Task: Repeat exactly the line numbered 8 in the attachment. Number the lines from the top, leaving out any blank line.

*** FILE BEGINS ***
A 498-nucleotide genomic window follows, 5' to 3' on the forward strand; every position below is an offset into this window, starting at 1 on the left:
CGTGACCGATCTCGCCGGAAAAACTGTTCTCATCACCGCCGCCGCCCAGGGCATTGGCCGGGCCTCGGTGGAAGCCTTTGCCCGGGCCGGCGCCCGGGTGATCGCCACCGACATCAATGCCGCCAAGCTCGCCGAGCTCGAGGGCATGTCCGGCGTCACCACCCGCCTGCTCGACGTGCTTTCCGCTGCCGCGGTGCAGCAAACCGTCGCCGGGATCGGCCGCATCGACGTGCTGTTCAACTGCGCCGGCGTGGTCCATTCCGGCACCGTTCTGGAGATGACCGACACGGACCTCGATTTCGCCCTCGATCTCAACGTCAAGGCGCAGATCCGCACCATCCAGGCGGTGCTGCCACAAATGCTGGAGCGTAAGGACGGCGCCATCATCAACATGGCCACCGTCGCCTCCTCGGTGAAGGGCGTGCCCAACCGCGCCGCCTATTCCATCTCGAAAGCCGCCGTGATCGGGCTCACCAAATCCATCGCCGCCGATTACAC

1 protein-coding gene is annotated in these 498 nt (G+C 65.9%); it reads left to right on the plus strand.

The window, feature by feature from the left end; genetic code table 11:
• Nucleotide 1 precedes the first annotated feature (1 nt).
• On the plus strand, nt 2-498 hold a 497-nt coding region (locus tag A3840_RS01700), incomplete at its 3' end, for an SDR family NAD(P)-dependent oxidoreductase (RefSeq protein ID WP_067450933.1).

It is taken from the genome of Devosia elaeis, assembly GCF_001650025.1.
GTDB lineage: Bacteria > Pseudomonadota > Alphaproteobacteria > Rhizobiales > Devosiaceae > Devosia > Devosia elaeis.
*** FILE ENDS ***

GTDB lineage: Bacteria > Pseudomonadota > Alphaproteobacteria > Rhizobiales > Devosiaceae > Devosia > Devosia elaeis.